THURSDAY, Feb. 2 (HealthDay News) -- A new medication that helps prevent strokes in people with the abnormal heart rhythm disorder known as atrial fibrillation poses less risk of bleeding in the brain than a commonly used drug, research comparing rivaroxaban (Xarelto) and warfarin suggests.
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Anti-clotting medications, also called blood-thinners or anticoagulants, include warfarin (Coumadin) and aspirin, among others. In patients with atrial fibrillation, these drugs can reduce the risk of ischemic stroke, which occurs when a vessel becomes clogged by a blood clot. But the drugs can also cause excessive bleeding because they make it harder for blood to clot.
In a new study, researchers led by Dr. Graeme Hankey, a neurologist at the Royal Perth Hospital and University of Western Australia, followed more than 14,000 people who took anti-clotting drugs for a median of two years. Of those patients, 136 had bleeding in the brain.
People who took a new anticoagulant called rivaroxaban (Xarelto) -- and suffered from the most common type of atrial fibrillation and didn't have heart valve damage -- were about one-third less likely to experience bleeding in the brain than those who took warfarin, the investigators found.
So which drug is best?
In the big picture, "all of the newer [blood-thinning] drugs are reported to have lower intracranial bleeding risks than Coumadin [warfarin] when used in the setting of atrial fibrillation to prevent stroke," said Dr. Ken Uchino, program director of the Vascular Neurology Fellowship at the Cleveland Clinic's Cerebrovascular Center, who was not involved with the study but is familiar with the findings.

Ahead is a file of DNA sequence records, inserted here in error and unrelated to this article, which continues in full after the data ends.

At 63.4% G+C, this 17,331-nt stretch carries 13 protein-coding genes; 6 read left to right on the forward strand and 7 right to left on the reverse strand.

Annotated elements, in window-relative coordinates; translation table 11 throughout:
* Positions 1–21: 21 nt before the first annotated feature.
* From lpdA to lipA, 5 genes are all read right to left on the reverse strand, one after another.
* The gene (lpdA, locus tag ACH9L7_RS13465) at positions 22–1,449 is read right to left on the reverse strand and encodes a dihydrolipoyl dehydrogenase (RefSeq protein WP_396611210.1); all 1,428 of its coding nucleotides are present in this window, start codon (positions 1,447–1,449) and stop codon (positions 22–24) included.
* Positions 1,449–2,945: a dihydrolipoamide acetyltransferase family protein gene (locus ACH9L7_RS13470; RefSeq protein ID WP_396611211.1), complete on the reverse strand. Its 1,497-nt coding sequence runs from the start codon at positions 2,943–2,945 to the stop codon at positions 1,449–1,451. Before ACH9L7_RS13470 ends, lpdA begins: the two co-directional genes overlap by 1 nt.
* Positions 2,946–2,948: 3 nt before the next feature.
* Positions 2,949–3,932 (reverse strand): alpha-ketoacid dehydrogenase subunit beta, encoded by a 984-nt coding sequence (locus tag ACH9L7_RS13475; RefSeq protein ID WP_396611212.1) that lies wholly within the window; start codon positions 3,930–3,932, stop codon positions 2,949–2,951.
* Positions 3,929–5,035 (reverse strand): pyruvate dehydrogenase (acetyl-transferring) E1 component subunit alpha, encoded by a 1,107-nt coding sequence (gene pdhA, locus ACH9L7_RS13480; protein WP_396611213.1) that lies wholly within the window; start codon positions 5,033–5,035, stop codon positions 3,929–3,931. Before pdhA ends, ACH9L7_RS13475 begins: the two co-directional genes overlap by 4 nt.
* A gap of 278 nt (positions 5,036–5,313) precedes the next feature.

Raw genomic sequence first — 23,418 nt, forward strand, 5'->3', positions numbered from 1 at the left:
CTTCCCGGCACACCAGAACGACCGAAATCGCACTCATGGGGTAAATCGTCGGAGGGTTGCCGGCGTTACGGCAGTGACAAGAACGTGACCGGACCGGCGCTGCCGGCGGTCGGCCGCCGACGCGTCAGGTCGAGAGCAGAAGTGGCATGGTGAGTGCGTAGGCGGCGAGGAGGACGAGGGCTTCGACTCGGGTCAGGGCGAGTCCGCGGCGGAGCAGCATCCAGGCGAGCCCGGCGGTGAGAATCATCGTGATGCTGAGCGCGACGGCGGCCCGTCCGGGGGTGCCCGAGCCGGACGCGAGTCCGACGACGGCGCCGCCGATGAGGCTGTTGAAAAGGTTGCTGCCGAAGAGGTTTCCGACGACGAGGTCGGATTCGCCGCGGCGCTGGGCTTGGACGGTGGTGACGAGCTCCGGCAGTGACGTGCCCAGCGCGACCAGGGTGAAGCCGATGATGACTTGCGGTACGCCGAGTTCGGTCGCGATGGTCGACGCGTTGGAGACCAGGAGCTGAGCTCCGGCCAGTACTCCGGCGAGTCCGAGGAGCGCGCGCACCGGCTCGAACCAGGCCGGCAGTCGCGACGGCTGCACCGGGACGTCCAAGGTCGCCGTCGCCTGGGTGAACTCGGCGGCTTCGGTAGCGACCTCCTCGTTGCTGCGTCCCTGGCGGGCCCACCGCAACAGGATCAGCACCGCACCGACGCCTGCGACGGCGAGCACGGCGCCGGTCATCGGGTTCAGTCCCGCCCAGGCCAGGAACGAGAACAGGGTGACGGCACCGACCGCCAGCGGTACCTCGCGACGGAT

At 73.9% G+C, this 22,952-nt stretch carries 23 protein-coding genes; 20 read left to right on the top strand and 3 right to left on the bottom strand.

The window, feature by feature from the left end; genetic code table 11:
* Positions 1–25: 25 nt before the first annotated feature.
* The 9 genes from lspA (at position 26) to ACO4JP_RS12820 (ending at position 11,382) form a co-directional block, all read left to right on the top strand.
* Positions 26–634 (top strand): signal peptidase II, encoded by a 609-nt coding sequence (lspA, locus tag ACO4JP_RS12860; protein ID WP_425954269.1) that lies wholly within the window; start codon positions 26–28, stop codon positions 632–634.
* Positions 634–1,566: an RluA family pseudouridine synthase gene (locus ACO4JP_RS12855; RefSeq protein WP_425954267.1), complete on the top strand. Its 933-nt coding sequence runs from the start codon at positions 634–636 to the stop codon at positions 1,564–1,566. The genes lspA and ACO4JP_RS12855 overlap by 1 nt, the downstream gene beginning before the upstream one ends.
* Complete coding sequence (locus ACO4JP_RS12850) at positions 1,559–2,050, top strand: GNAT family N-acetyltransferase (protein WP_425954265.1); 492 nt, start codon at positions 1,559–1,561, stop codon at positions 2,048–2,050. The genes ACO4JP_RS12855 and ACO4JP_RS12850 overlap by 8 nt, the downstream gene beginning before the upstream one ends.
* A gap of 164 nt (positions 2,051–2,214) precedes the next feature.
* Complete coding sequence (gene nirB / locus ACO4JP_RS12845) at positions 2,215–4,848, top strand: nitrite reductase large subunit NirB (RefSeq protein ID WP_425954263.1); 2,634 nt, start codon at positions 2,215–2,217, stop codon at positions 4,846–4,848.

"This is one advantage, but in absolute terms it is small -- on average going from 0.7 percent per year of intracranial bleeding risks to 0.5 percent per year for rivaroxaban -- though this is a 33 percent decrease for rivaroxaban," Uchino explained.
The new drugs are more convenient than warfarin, which requires the administration of blood tests to make sure patients are getting the proper doses. But "there have been concerns about unanticipated risks and how the new medications are all short-acting -- what happens if one misses doses? -- and cleared by the kidneys -- what happens if the kidneys start to fail without anyone knowing?" Uchino said.
Also, the newer anti-clotting drugs are expensive.
The study, which was funded by Johnson & Johnson and Bayer HealthCare, was slated for presentation Thursday at the American Stroke Association's International Stroke Conference, in New Orleans.
Because this study was presented at a medical meeting, the data and conclusions should be viewed as preliminary until published in a peer-reviewed journal.
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SOURCES: Ken Uchino, M.D., program director, Vascular Neurology Fellowship, Cerebrovascular Center, Cleveland Clinic, Ohio; American Stroke Association, news release, Feb. 2, 2012